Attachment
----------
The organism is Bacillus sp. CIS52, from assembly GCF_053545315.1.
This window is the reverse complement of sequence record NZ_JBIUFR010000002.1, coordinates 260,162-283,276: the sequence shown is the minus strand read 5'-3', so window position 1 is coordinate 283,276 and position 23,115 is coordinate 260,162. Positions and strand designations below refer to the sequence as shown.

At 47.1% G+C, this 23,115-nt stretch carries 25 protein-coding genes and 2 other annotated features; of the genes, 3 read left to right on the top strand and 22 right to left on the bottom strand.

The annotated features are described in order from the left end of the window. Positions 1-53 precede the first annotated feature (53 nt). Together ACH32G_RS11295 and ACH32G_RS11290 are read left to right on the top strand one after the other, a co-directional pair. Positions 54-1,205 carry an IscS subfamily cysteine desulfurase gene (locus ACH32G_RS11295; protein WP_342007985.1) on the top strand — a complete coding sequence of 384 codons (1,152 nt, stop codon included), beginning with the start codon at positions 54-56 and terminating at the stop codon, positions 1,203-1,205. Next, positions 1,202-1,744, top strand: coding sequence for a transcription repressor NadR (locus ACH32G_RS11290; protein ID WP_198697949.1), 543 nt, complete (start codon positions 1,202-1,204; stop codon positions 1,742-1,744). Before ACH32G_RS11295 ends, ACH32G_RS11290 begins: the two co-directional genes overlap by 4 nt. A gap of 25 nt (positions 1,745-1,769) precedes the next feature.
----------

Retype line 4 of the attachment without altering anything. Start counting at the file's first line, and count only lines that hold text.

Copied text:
The annotated features are described in order from the left end of the window. Positions 1-53 precede the first annotated feature (53 nt). Together ACH32G_RS11295 and ACH32G_RS11290 are read left to right on the top strand one after the other, a co-directional pair. Positions 54-1,205 carry an IscS subfamily cysteine desulfurase gene (locus ACH32G_RS11295; protein WP_342007985.1) on the top strand — a complete coding sequence of 384 codons (1,152 nt, stop codon included), beginning with the start codon at positions 54-56 and terminating at the stop codon, positions 1,203-1,205. Next, positions 1,202-1,744, top strand: coding sequence for a transcription repressor NadR (locus ACH32G_RS11290; protein ID WP_198697949.1), 543 nt, complete (start codon positions 1,202-1,204; stop codon positions 1,742-1,744). Before ACH32G_RS11295 ends, ACH32G_RS11290 begins: the two co-directional genes overlap by 4 nt. A gap of 25 nt (positions 1,745-1,769) precedes the next feature.